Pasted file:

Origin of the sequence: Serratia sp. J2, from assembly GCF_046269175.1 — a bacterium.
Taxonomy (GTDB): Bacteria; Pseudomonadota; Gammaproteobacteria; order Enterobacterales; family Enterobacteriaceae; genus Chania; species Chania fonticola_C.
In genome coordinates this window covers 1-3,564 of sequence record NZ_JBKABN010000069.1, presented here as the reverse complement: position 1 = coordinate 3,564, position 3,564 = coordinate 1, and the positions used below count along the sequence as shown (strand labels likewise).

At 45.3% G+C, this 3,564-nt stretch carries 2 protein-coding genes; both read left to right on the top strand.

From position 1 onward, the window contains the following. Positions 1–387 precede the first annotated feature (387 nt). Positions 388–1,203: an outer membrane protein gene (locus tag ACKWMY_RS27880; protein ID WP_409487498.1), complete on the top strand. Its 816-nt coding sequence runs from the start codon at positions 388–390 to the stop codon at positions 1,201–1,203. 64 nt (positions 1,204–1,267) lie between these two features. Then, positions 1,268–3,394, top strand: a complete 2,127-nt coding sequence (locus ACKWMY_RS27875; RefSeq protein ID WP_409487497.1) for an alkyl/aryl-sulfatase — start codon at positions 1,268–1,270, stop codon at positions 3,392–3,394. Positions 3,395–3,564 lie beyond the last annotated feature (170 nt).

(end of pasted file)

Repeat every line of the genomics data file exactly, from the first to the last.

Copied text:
Origin of the sequence: Serratia sp. J2, from assembly GCF_046269175.1 — a bacterium.
Taxonomy (GTDB): Bacteria; Pseudomonadota; Gammaproteobacteria; order Enterobacterales; family Enterobacteriaceae; genus Chania; species Chania fonticola_C.
In genome coordinates this window covers 1-3,564 of sequence record NZ_JBKABN010000069.1, presented here as the reverse complement: position 1 = coordinate 3,564, position 3,564 = coordinate 1, and the positions used below count along the sequence as shown (strand labels likewise).

At 45.3% G+C, this 3,564-nt stretch carries 2 protein-coding genes; both read left to right on the top strand.

From position 1 onward, the window contains the following. Positions 1–387 precede the first annotated feature (387 nt). Positions 388–1,203: an outer membrane protein gene (locus tag ACKWMY_RS27880; protein ID WP_409487498.1), complete on the top strand. Its 816-nt coding sequence runs from the start codon at positions 388–390 to the stop codon at positions 1,201–1,203. 64 nt (positions 1,204–1,267) lie between these two features. Then, positions 1,268–3,394, top strand: a complete 2,127-nt coding sequence (locus ACKWMY_RS27875; RefSeq protein ID WP_409487497.1) for an alkyl/aryl-sulfatase — start codon at positions 1,268–1,270, stop codon at positions 3,392–3,394. Positions 3,395–3,564 lie beyond the last annotated feature (170 nt).